Lemon zest, grated and dried 3g
Lemon extract 2 drops
Raw white onion, diced 75g
Iced water 200ml (or preferably finely crushed ice 200g)

Instructions
1. Boil skins for approximately 30 minutes or until soft and not chewy.
2. Grind semi frozen meat, fat, skins and onion, keeping the meats and fats separate, through a 3mm plate. Return everything into the freezer until the temp of the meat is below freezing.
3. Chop the turkey meat, adding the salt and 50% of the water/ice, until temp reaches 6C(43F), add the lean and fat pork and 25% of the water and chop, again watching that the temp does not exceed 6C. Finally add the fat and skins, spices and the rest of the water and chop/emulsify until temp reaches 14C(57F)
4. Stuff the emulsified meat into 32-38mm casings and twist off into 12cm links. Allow the sausage to set in the fridge overnight, or a minimum of 3 hours. Poach at a temp of 80C(176F), until IT reaches 74C(165F). Because this is a poultry product, we need to take it to a higher temp. If making weisswurst from veal and pork, and IT of 66C(150F) would be adequate. Sausages can be kept in the fridge for a few days or frozen. To consume, gently reheat in water, but do not boil! Or grill them for a few minutes, just to slightly brown an heat thoroughly.
5. Serve with a fine German mustard and pour yourself a beer! Weisswurst is always eaten with the skin off. If you don't know how to eat weisswurst, here is a quick tutorial. https://www.youtube.com/watch?v=sJLC-kqfKqg
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Post by Cabonaia » Fri Jun 19, 2015 08:24

Hi Red - sounds like a wonderful recipe. I'm thinking of making something similar using pork and chicken, as we've got some roosters in the freezer that are a bit on the tough side.

Regarding emulsifying up to certain temperatures - is taking the temp up to the maximum allowable advantageous, or is it just a way to liquefy the meat as much as possible without smearing?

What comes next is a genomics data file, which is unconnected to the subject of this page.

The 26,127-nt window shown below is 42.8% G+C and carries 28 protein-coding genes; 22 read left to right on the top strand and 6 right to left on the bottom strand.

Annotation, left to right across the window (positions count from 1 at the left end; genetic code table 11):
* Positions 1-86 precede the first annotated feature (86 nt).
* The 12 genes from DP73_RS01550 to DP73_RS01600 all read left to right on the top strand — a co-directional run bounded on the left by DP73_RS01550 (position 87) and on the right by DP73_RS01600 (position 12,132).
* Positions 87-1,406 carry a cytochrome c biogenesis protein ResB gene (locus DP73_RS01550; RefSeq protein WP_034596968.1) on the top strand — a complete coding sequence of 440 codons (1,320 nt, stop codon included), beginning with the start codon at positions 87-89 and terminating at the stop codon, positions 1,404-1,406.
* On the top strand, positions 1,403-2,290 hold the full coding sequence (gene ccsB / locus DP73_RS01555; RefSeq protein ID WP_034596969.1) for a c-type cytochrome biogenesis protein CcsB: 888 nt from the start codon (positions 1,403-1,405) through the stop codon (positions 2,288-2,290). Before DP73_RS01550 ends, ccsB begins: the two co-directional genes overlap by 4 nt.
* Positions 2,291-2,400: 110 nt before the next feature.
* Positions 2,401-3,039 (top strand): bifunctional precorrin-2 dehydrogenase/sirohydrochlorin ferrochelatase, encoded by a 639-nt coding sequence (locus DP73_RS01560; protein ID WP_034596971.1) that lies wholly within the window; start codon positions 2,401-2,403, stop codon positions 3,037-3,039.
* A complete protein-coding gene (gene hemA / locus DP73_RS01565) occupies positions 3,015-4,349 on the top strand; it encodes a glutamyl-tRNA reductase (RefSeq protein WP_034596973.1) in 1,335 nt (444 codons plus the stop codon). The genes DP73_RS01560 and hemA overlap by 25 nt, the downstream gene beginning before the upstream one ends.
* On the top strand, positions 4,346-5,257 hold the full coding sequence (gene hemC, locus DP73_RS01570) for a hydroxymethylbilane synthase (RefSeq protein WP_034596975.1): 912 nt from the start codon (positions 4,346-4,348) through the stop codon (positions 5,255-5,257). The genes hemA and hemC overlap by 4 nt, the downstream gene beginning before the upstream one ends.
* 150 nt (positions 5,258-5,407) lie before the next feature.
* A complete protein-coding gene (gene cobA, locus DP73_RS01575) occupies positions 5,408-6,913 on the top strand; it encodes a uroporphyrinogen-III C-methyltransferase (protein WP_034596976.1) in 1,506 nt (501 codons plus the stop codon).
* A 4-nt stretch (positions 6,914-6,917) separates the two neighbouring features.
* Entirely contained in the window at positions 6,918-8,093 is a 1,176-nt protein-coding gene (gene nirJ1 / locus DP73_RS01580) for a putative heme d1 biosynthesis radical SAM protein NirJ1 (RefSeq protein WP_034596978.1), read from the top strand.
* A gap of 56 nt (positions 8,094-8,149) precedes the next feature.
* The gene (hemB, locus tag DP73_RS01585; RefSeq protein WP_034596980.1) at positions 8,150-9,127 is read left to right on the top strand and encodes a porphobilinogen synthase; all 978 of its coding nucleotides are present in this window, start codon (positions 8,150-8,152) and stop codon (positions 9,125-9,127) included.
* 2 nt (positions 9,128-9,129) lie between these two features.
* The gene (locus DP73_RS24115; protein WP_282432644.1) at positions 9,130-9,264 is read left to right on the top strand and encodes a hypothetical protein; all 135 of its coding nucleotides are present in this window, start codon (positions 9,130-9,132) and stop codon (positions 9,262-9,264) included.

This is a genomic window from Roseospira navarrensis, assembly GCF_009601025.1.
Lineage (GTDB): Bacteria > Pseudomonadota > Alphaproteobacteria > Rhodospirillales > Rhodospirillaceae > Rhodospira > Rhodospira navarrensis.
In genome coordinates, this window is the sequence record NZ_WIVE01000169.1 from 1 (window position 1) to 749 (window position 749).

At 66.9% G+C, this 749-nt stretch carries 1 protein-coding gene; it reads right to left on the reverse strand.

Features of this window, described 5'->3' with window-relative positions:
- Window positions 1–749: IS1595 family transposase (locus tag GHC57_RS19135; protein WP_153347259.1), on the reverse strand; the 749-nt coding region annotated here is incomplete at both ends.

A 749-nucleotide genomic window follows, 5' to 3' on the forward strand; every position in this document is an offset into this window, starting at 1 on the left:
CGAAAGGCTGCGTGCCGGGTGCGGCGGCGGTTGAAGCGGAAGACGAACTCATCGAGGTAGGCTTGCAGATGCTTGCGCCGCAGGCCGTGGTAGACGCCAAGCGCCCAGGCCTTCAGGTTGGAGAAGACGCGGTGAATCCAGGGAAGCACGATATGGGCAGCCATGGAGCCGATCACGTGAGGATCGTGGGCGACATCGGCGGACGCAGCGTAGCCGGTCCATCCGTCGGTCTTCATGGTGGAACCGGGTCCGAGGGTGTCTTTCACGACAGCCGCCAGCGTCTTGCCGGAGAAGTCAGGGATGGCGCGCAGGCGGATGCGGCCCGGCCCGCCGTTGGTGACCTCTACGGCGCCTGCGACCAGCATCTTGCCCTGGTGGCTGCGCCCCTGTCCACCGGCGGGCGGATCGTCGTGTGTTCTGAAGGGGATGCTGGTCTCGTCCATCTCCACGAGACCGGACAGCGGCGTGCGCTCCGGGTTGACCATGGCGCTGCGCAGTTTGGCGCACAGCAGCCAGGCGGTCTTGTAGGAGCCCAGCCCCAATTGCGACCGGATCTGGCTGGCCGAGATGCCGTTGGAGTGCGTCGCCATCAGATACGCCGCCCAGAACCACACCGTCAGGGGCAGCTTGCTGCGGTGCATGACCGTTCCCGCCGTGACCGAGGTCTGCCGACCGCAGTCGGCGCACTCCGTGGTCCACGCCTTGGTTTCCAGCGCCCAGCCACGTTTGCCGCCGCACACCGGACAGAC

I have emulsified using a food processor, and stopped long before the paste reached 57F as it seemed smooth enough before that point. But I have wondered if the results are better if you keep going right up to the line. Maybe I'm missing something!

Thanks!
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Post by Bubba » Fri Jun 19, 2015 14:52

Redzed that recipe with the Turkey sounds interesting, I will try this soon. Your finished / heated sausage looks perfectly appetizing!

And you have my envy for your bowl chopper, it is a lot more work but worth it. I use my grinder to get the fine texture, maybe one day Santa will bring me a bowl chopper :lol:
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Post by redzed » Fri Jun 19, 2015 15:23

Hey Jeff your rooster meat should work well in this recipe. Just remember, weisswurst is a very mild flavoured sausage and does not bite back when you sink your teeth into it. But if you serve it with the right condiments it's a fantastic sausage. And adding pork will definitely make it better than using chicken alone. If you have pork skins add these as well, as they contribute collagen and improve flavour and texture.